Processing JSON Responses Server Side Instead of XML

Monday, December 8, 2014 9:21 PM

Recently I was working on a project where I had to work with someone else’s code… and isn’t that always a ton of fun! At any rate, the other developer had done something that I find to be quite challenging to not only code, but even harder to consume. From my point of view, it usually stems from a case of not knowing a better way, hence the point of my post.

These days so much stuff we do involves calling services either from client-side or server-side solutions. More and more of these services are REST based that can return either XML or JSON formatted data. Most people always use JSON when working client-side, but when working with strongly typed languages like those in the .NET Framework, developers still seem to focus on processing XML server-side.

Let’s focus on just the server-side story. I’m going to use the SharePoint REST API in my example here’s some typical C# code that you’d write to get a list of items back from a task list in SharePoint:

If you can’t see the code snippet above, check this post out on my blog because I’m hosting my code snippets in GitHub Gists that are displayed using script tags that may not render in your blog reader.

Personally I find XML hard and cumbersome to read. But even worse, when you want to program and process the response (much less submit the data for creating or updating entities to a REST service), you typically use LINQ to XML… you know all those XDocument and XElement classes. But that’s not the worst part… how about dealing with all those darn namespaces!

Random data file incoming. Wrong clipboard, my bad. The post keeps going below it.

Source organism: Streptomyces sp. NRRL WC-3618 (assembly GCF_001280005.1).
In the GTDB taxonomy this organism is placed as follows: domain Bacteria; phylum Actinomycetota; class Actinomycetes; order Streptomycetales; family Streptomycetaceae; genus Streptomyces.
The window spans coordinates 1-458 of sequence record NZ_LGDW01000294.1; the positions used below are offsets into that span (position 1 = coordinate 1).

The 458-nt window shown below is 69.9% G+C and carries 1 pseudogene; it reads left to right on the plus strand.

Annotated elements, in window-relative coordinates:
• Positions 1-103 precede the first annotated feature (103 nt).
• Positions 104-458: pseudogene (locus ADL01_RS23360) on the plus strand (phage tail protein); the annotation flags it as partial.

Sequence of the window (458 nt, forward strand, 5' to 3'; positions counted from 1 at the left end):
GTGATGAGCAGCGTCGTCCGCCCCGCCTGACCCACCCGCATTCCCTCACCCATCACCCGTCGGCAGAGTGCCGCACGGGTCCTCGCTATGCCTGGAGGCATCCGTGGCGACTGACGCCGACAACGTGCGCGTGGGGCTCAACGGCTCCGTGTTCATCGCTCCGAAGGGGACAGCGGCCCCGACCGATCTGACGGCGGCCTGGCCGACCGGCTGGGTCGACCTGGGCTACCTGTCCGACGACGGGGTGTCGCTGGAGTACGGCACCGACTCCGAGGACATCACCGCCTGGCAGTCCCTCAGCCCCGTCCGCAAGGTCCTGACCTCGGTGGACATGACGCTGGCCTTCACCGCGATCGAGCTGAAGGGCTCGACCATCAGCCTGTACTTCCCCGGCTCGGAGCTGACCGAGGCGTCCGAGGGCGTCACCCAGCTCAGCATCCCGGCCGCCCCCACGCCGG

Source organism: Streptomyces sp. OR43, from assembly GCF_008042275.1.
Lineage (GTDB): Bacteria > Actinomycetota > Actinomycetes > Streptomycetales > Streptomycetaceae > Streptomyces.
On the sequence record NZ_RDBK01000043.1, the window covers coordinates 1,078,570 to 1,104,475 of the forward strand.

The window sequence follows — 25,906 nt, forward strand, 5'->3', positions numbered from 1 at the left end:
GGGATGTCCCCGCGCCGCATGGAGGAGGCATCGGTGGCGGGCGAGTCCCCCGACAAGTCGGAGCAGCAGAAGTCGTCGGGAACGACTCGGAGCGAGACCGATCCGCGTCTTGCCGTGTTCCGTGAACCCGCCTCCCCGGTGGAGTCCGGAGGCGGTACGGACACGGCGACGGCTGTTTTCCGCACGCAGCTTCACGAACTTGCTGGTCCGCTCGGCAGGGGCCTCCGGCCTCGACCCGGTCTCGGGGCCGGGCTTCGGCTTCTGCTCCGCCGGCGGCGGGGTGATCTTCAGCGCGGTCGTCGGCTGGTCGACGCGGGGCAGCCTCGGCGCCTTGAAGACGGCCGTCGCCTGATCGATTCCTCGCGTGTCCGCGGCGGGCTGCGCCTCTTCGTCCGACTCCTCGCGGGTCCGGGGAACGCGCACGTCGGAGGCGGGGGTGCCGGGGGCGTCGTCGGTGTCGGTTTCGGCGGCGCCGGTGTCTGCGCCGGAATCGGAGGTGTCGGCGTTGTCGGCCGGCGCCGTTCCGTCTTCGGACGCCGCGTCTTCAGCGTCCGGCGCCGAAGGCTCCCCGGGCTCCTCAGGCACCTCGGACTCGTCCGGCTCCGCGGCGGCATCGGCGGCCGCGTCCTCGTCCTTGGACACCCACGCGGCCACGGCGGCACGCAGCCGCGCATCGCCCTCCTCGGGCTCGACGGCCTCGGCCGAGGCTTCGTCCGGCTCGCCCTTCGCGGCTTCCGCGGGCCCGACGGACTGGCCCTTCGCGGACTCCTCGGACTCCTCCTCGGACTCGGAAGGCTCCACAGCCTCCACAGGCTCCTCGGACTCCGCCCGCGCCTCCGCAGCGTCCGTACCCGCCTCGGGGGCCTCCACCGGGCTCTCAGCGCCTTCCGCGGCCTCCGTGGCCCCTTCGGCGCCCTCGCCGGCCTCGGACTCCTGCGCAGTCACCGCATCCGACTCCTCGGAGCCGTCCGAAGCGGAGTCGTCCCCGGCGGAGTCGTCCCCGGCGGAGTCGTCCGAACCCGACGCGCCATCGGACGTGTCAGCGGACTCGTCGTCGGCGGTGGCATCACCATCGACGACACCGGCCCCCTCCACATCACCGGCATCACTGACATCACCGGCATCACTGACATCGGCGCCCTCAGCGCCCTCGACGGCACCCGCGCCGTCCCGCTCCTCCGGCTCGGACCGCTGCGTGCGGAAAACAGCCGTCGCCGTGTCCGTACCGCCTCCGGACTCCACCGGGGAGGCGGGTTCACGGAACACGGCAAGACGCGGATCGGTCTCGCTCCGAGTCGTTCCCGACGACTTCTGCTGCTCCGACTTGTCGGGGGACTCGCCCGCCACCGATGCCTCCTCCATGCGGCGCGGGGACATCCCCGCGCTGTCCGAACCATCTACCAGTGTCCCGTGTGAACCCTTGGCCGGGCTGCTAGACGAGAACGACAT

Check this code out… this is taking the response gathered from the string in the code above and extracting the results:

That code just looks clunky to me and a bit too much brute force. Thankfully there’s another option! For me, I’ll take a JSON response and do some direct serialization & deserialization.

How does this work? What you do is create a strongly typed object that matches the response you get back from the service. For instance, here’s the one I created:

I’ll come back to this in a moment, for now let’s see how it’s used. Instead of using XML to process the response, let’s use the popular JSON.NET library to do the same thing:

Neat? Look the hardest part of this is generating the typed version of JSON. Thankfully Visual Studio in combination with the free VS extension Web Essentials it’s easy. Just copy the JSON that comes back from the service to the clipboard. Then create a blank code file and pick the Edit » Paste Special menu to find an option that pastes JSON as code! I did a bit of tweaking to mine above to do a few things:

  • By default you get a rootobject class… I usually tweak this to have two root object references, one with the Collection and one with the Single suffix for when you get one or multiple responses.
  • I use the JsonProperty attribute to rename the public class or property so I can use it in my code the way I like, but specify how it will be represented in the JSON response.

You may wonder “yeah, but should a trust some open source library like JSON.NET?” Sure… you absolutely should. Why? Because a lot of commercial libraries offered by Microsoft actually use JSON.NET over the included JavaScriptSerializer. Even the new Office 365 Discovery service’s SDK NuGet package depends on it: Microsoft.Office365.Directory.

Happy coding…

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